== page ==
CLIENT ALERT: Massachusetts Mandatory Hourly Minimum Wage Rises to $8.00

Massachusetts’ Basic Minimum Wage rose to $8.00 per hour on January 1, 2008.   The minimum wage rate for service employees and agricultural workers will not increase.  Service employees are defined as those who receive at least $30 per month in tips (a federal requirement).  Qualified tipped service employees may be paid a minimum service rate of $2.63 per hour, but their employers must comply with the Massachusetts Tipping Law, M.G.L. c. 148, § 152A, and related regulations.  Certain agricultural workers may be paid a special minimum wage of $1.60 per hour, which rate is unaffected by the minimum wage rate changes.
The minimum wage increases affect all workers employed in an “occupation” in Massachusetts.  Employees engaged in professional service, agricultural and farm work, members of religious orders and those who are being rehabilitated or trained under rehabilitation or training programs in charitable, educational or religious institutions are exempt.  Outside sales persons who “regularly sell a product or products away from their employer’s place of business and who do not make daily reports or visits to the office or plant of their employer” also are exempt from the state minimum wage law.  However, the rate increase will affect certain kinds of trainees who, with prior approval, may be paid 80% of the state minimum wage.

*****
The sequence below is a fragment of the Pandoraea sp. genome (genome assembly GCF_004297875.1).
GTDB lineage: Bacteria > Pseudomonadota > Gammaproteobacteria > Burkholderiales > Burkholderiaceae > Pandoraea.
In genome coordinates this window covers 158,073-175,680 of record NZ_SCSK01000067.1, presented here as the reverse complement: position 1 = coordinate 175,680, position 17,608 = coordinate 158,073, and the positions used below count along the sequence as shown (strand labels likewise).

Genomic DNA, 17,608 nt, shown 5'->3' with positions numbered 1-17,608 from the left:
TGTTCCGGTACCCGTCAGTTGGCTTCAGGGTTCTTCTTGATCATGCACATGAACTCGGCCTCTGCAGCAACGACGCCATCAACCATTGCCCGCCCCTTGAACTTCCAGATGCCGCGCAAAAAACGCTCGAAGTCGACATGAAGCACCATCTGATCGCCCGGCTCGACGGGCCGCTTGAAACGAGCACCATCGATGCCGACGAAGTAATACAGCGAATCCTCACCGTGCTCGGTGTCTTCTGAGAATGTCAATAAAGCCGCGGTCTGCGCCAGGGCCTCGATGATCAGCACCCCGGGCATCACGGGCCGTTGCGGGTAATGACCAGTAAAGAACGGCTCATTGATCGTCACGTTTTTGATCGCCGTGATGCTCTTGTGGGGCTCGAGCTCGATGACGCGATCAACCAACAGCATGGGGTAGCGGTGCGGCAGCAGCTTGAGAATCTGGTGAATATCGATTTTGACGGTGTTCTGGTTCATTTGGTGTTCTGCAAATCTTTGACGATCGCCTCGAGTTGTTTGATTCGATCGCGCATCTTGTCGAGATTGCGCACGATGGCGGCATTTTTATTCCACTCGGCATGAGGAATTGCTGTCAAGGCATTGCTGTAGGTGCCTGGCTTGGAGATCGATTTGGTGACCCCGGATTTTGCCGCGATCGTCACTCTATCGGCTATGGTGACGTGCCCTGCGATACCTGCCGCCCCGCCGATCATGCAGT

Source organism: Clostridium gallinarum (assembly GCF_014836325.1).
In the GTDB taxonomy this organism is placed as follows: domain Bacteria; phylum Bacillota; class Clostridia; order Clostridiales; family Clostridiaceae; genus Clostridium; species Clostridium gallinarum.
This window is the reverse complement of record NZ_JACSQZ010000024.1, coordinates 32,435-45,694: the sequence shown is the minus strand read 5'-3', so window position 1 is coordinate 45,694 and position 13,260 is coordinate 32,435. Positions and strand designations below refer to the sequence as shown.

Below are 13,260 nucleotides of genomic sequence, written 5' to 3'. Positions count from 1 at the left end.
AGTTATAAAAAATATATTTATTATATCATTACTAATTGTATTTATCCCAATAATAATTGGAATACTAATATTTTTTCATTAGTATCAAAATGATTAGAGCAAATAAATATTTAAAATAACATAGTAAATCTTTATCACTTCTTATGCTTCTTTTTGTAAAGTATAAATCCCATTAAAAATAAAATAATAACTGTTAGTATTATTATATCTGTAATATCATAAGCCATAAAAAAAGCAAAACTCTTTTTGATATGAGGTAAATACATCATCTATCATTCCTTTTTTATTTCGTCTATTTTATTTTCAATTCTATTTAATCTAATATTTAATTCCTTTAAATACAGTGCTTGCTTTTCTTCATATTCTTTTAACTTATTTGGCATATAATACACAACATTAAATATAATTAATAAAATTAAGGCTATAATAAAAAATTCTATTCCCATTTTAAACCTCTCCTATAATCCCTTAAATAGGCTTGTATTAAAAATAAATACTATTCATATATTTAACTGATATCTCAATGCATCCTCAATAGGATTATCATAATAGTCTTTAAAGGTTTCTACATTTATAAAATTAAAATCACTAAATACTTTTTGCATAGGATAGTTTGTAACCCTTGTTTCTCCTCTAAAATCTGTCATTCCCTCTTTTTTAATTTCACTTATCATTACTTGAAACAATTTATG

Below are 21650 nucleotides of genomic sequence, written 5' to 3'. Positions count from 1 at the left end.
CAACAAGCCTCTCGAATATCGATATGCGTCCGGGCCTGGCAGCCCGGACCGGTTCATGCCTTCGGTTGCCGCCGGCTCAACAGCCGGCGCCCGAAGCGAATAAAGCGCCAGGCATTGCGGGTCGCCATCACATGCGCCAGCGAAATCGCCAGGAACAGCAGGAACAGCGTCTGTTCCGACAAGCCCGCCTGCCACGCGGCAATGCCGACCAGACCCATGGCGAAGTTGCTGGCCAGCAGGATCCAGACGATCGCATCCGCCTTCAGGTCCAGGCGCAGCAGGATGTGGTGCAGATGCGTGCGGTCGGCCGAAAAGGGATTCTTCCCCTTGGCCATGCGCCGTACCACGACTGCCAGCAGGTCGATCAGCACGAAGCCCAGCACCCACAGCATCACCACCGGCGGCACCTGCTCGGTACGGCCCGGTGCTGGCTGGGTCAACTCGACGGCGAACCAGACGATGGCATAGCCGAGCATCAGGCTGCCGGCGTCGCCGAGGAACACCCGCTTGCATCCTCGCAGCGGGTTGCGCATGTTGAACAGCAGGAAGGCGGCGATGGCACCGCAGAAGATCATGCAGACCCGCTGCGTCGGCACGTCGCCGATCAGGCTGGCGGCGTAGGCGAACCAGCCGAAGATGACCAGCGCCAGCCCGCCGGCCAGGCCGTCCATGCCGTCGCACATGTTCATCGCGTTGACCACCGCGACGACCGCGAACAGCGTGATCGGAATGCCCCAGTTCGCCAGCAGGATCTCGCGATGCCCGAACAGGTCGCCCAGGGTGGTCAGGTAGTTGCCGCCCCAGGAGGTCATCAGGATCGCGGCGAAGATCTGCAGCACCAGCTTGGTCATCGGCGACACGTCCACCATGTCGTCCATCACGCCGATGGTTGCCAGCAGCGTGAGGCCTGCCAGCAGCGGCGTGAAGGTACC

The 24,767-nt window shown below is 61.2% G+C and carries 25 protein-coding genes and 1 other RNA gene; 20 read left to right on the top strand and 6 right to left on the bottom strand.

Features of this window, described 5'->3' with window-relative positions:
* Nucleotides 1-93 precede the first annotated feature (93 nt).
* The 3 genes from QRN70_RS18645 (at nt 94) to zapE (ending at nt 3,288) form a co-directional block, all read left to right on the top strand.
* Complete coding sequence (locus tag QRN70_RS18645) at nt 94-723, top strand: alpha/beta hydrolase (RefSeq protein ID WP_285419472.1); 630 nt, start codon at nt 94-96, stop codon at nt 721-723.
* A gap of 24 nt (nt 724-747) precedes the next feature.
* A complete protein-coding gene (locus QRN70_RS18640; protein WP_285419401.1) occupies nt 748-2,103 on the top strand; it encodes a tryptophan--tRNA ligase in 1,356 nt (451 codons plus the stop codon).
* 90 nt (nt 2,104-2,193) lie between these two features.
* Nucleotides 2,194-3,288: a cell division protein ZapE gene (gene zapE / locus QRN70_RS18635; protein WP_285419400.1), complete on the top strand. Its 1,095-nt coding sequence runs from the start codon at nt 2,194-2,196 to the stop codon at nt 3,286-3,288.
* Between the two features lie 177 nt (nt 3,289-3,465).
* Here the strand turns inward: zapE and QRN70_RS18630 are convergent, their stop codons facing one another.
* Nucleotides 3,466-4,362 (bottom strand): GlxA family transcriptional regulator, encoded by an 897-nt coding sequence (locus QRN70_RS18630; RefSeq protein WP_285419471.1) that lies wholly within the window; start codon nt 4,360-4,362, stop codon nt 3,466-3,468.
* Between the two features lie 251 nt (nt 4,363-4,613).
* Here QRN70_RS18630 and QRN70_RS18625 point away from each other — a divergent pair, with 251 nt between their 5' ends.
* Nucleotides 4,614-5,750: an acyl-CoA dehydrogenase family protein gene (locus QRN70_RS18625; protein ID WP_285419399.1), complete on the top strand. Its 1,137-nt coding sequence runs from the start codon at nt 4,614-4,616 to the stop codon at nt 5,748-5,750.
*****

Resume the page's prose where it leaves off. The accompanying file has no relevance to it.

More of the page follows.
Employers are reminded that they must post a copy of the minimum fair wage law, along with other state and federal postings in a conspicuous place in the workplace.   To print a current state minimum wage poster, please visit the Attorney General’s web site or click here.

Daniel Field, Esq. and Jeffrey S. Siegel, Esq. are attorneys with Morgan, Brown & Joy, LLP and may be reached at (617) 523-6666 or at and  Morgan, Brown & Joy, LLP focuses exclusively on representing employers in employment and labor matters.

This publication, which may be considered advertising under the ethical rules of certain jurisdictions, should not be construed as legal advice or a legal opinion on any specific facts or circumstances by Morgan, Brown & Joy, LLP and its attorneys.  This newsletter is intended for general information purposes only and you should consult an attorney concerning any specific legal questions you may have.